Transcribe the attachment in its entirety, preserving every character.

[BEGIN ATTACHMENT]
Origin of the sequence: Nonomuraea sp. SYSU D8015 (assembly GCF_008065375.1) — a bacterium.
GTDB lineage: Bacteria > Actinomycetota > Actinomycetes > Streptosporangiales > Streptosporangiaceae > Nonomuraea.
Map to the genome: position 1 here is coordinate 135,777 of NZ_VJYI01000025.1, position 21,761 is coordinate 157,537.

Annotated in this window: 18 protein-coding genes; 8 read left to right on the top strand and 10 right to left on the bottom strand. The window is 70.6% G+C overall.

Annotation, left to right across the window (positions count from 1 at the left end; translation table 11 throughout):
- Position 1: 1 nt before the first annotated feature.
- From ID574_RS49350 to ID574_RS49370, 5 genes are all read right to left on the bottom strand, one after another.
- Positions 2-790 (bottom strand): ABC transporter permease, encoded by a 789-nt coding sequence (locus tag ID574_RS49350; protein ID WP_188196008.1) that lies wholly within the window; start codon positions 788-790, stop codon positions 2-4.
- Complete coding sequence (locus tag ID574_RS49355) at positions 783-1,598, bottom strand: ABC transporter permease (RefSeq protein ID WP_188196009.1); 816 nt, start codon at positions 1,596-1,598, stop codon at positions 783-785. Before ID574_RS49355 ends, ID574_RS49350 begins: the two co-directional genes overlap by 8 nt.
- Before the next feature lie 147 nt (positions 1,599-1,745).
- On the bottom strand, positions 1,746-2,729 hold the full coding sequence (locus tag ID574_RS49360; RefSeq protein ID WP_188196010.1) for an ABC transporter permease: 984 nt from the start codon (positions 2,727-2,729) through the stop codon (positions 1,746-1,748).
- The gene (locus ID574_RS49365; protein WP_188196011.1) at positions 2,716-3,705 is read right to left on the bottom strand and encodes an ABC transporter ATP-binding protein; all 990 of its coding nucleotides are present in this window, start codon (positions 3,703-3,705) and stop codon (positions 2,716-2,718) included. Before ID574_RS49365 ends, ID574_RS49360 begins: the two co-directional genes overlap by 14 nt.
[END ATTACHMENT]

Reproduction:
Origin of the sequence: Nonomuraea sp. SYSU D8015 (assembly GCF_008065375.1) — a bacterium.
GTDB lineage: Bacteria > Actinomycetota > Actinomycetes > Streptosporangiales > Streptosporangiaceae > Nonomuraea.
Map to the genome: position 1 here is coordinate 135,777 of NZ_VJYI01000025.1, position 21,761 is coordinate 157,537.

Annotated in this window: 18 protein-coding genes; 8 read left to right on the top strand and 10 right to left on the bottom strand. The window is 70.6% G+C overall.

Annotation, left to right across the window (positions count from 1 at the left end; translation table 11 throughout):
- Position 1: 1 nt before the first annotated feature.
- From ID574_RS49350 to ID574_RS49370, 5 genes are all read right to left on the bottom strand, one after another.
- Positions 2-790 (bottom strand): ABC transporter permease, encoded by a 789-nt coding sequence (locus tag ID574_RS49350; protein ID WP_188196008.1) that lies wholly within the window; start codon positions 788-790, stop codon positions 2-4.
- Complete coding sequence (locus tag ID574_RS49355) at positions 783-1,598, bottom strand: ABC transporter permease (RefSeq protein ID WP_188196009.1); 816 nt, start codon at positions 1,596-1,598, stop codon at positions 783-785. Before ID574_RS49355 ends, ID574_RS49350 begins: the two co-directional genes overlap by 8 nt.
- Before the next feature lie 147 nt (positions 1,599-1,745).
- On the bottom strand, positions 1,746-2,729 hold the full coding sequence (locus tag ID574_RS49360; RefSeq protein ID WP_188196010.1) for an ABC transporter permease: 984 nt from the start codon (positions 2,727-2,729) through the stop codon (positions 1,746-1,748).
- The gene (locus ID574_RS49365; protein WP_188196011.1) at positions 2,716-3,705 is read right to left on the bottom strand and encodes an ABC transporter ATP-binding protein; all 990 of its coding nucleotides are present in this window, start codon (positions 3,703-3,705) and stop codon (positions 2,716-2,718) included. Before ID574_RS49365 ends, ID574_RS49360 begins: the two co-directional genes overlap by 14 nt.